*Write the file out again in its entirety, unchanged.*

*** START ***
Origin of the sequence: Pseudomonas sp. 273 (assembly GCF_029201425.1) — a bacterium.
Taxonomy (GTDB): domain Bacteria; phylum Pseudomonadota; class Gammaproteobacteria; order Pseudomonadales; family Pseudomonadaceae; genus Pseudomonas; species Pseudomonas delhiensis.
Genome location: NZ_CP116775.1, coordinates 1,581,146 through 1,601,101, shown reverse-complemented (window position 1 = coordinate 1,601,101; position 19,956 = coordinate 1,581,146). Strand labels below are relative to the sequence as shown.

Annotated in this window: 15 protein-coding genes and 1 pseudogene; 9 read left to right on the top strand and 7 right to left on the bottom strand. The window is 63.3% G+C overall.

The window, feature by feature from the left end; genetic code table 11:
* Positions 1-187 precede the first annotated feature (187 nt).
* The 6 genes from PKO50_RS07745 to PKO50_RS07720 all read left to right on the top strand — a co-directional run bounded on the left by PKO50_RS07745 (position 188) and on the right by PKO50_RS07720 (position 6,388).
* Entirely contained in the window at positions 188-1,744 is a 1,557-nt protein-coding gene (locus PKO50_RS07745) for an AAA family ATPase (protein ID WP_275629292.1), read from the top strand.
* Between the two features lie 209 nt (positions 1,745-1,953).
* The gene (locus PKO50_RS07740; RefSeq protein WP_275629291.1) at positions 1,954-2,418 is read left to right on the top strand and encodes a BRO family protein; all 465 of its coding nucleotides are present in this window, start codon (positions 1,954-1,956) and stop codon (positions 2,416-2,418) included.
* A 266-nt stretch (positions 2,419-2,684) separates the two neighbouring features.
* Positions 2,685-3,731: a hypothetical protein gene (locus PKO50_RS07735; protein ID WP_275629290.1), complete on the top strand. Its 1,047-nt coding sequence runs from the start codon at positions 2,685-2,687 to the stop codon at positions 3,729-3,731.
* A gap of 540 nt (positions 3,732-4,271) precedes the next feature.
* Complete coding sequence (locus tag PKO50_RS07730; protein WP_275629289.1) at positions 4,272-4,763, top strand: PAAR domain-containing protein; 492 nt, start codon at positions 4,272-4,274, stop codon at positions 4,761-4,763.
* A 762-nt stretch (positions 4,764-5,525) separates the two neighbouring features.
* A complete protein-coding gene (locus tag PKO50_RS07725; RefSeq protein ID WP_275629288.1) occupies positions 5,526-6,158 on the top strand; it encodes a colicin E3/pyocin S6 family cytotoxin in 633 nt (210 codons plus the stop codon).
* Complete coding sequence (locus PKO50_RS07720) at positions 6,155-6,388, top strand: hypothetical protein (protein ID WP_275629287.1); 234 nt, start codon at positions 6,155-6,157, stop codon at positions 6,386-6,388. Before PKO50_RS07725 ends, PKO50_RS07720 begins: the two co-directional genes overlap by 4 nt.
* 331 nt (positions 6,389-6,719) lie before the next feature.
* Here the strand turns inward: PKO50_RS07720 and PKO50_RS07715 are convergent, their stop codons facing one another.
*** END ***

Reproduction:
Origin of the sequence: Pseudomonas sp. 273 (assembly GCF_029201425.1) — a bacterium.
Taxonomy (GTDB): domain Bacteria; phylum Pseudomonadota; class Gammaproteobacteria; order Pseudomonadales; family Pseudomonadaceae; genus Pseudomonas; species Pseudomonas delhiensis.
Genome location: NZ_CP116775.1, coordinates 1,581,146 through 1,601,101, shown reverse-complemented (window position 1 = coordinate 1,601,101; position 19,956 = coordinate 1,581,146). Strand labels below are relative to the sequence as shown.

Annotated in this window: 15 protein-coding genes and 1 pseudogene; 9 read left to right on the top strand and 7 right to left on the bottom strand. The window is 63.3% G+C overall.

The window, feature by feature from the left end; genetic code table 11:
* Positions 1-187 precede the first annotated feature (187 nt).
* The 6 genes from PKO50_RS07745 to PKO50_RS07720 all read left to right on the top strand — a co-directional run bounded on the left by PKO50_RS07745 (position 188) and on the right by PKO50_RS07720 (position 6,388).
* Entirely contained in the window at positions 188-1,744 is a 1,557-nt protein-coding gene (locus PKO50_RS07745) for an AAA family ATPase (protein ID WP_275629292.1), read from the top strand.
* Between the two features lie 209 nt (positions 1,745-1,953).
* The gene (locus PKO50_RS07740; RefSeq protein WP_275629291.1) at positions 1,954-2,418 is read left to right on the top strand and encodes a BRO family protein; all 465 of its coding nucleotides are present in this window, start codon (positions 1,954-1,956) and stop codon (positions 2,416-2,418) included.
* A 266-nt stretch (positions 2,419-2,684) separates the two neighbouring features.
* Positions 2,685-3,731: a hypothetical protein gene (locus PKO50_RS07735; protein ID WP_275629290.1), complete on the top strand. Its 1,047-nt coding sequence runs from the start codon at positions 2,685-2,687 to the stop codon at positions 3,729-3,731.
* A gap of 540 nt (positions 3,732-4,271) precedes the next feature.
* Complete coding sequence (locus tag PKO50_RS07730; protein WP_275629289.1) at positions 4,272-4,763, top strand: PAAR domain-containing protein; 492 nt, start codon at positions 4,272-4,274, stop codon at positions 4,761-4,763.
* A 762-nt stretch (positions 4,764-5,525) separates the two neighbouring features.
* A complete protein-coding gene (locus tag PKO50_RS07725; RefSeq protein ID WP_275629288.1) occupies positions 5,526-6,158 on the top strand; it encodes a colicin E3/pyocin S6 family cytotoxin in 633 nt (210 codons plus the stop codon).
* Complete coding sequence (locus PKO50_RS07720) at positions 6,155-6,388, top strand: hypothetical protein (protein ID WP_275629287.1); 234 nt, start codon at positions 6,155-6,157, stop codon at positions 6,386-6,388. Before PKO50_RS07725 ends, PKO50_RS07720 begins: the two co-directional genes overlap by 4 nt.
* 331 nt (positions 6,389-6,719) lie before the next feature.
* Here the strand turns inward: PKO50_RS07720 and PKO50_RS07715 are convergent, their stop codons facing one another.